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Home > News > New Type of 'Metalens' Shatters Diffraction Limit

June 9th, 2010

New Type of 'Metalens' Shatters Diffraction Limit

Abstract:
Ten years ago, classical optics was but a sleepy backwater of modern physics, a place to while away the hours in the autumn of your career.

Then all hell broke loose with the development of metamaterials, perfect lenses and invisibility cloaks, prospects that now make optics one of the hottest areas in science.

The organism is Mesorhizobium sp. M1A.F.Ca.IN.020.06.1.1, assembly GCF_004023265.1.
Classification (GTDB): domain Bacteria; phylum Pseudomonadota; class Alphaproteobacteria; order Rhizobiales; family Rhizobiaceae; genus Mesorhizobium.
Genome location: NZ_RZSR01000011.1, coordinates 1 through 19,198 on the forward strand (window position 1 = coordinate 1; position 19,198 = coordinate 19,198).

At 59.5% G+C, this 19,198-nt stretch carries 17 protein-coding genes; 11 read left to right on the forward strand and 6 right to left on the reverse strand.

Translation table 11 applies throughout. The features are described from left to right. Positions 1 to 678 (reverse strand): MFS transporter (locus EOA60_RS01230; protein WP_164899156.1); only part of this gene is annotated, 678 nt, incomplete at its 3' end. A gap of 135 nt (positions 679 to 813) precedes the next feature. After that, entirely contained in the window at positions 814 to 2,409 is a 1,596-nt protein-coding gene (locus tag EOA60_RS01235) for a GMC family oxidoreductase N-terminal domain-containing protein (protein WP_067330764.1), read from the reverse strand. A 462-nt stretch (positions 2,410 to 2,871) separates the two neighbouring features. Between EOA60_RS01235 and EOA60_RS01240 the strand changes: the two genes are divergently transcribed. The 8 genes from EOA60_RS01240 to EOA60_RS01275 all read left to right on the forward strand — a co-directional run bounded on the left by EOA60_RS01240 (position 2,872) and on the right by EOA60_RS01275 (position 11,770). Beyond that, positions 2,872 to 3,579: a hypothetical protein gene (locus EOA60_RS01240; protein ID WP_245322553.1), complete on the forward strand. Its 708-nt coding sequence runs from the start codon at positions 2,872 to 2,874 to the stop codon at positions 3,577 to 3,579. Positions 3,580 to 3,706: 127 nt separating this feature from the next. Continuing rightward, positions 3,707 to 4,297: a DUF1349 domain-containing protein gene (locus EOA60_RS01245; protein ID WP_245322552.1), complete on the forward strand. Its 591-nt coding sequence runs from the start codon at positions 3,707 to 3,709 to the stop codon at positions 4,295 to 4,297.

Today, optics gets another boost with the announcement of yet another entirely new kind of lens that makes perfect images. By perfect, optical physicists mean capable of focusing electromagnetic waves in both the near and far fields in a way that shatters the diffraction limit.

To test the device, they create a complex near-field using 16 microwave monopoles and used the resonant metalens to create an image of this field. Their measurements show that the lens resolves details as small as 1/80 of the wavelength of the monopoles.

Source:
technologyreview.com

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